A history graph, like the ones provided by Github and Gitlab are very useful to check how your branches interact at a glance. However, git is always difficult to control and you may want to make sure you didn't break your precious repository before pushing. With this simple command, you can view the usual log visually organized as a graph:
git log --graph --pretty=oneline --abbrev-commit
If you also think this command may be very useful and you don't want to type it every time, you can create an alias for it. If you are using "Git Bash" for Windows like I do, you can do it this way:
cd && echo "alias git-graph='git log --graph --pretty=oneline --abbrev-commit'" >> .bash_profile
The next time you open Git Bash, git-graph will be available.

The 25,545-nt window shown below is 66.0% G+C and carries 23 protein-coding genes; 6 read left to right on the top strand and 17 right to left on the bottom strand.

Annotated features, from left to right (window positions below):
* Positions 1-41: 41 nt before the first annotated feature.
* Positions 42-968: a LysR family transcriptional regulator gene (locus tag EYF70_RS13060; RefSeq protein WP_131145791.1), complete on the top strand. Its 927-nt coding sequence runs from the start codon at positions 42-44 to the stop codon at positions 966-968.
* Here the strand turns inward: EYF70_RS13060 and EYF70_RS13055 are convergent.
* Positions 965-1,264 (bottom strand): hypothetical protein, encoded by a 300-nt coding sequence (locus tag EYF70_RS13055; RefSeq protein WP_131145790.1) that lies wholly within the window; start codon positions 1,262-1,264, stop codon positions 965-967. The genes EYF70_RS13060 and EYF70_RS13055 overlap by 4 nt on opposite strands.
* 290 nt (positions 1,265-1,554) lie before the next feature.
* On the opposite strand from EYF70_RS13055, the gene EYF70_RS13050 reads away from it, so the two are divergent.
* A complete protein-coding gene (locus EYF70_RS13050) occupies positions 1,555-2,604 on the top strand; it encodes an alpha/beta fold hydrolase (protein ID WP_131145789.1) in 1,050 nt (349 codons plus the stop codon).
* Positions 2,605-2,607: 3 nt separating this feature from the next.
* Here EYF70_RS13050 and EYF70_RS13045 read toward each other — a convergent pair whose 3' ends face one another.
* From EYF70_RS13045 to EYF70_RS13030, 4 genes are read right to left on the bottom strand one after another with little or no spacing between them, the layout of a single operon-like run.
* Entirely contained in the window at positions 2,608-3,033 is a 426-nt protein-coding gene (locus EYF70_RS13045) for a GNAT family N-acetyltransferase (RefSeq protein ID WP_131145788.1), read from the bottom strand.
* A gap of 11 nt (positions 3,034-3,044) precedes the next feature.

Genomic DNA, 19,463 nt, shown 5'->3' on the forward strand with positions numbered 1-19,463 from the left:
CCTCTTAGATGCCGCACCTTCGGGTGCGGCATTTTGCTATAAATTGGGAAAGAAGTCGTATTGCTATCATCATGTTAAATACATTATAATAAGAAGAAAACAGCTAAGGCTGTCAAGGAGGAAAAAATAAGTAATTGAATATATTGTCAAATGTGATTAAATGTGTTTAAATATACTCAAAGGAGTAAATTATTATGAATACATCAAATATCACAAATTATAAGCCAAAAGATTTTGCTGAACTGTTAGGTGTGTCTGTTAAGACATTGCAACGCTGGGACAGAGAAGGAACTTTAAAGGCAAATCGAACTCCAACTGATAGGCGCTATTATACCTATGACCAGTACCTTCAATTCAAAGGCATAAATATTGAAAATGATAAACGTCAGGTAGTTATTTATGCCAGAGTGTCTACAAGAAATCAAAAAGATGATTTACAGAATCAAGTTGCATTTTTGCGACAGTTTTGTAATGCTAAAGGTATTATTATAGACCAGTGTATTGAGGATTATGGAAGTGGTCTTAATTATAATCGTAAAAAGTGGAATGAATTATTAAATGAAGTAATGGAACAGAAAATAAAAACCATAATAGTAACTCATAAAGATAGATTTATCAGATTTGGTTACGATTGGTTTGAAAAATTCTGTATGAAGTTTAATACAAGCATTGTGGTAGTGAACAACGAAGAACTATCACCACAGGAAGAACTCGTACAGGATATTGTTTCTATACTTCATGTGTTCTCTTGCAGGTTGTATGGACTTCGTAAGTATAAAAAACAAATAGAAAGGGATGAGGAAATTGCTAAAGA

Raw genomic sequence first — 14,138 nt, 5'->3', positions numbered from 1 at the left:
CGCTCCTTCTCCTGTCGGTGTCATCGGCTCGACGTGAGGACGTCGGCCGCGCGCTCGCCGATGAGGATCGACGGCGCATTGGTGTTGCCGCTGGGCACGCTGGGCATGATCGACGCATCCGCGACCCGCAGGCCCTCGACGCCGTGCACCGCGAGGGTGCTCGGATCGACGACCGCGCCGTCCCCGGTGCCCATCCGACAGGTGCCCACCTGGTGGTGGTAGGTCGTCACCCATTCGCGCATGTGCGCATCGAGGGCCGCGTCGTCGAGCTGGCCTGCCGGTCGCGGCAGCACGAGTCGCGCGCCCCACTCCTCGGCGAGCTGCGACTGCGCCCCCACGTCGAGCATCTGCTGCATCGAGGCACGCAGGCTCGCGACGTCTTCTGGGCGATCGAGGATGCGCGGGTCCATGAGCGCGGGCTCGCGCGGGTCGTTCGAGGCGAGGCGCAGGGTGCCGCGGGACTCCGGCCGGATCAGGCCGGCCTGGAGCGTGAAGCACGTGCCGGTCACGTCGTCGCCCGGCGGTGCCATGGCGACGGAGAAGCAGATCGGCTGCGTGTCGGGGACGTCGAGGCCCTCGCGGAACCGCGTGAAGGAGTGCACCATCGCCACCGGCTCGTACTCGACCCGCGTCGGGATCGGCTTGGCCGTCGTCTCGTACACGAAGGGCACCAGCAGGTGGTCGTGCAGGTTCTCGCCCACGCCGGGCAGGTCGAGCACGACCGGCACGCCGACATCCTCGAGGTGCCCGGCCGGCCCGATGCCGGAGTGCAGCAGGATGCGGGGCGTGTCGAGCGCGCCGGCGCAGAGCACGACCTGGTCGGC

It happens way too often. You just set up a brand new repository for the project, you push the initial commit, you check everything is ok and... damn, you forgot the .gitignore. Now you add the .gitignore but the useless files are already in the last commit, and they won't go away.
With this command you can untrack the newly ignored files, so they won't show up in any future commit:
git rm -r --cached .
After this you can go on with the usual
git add .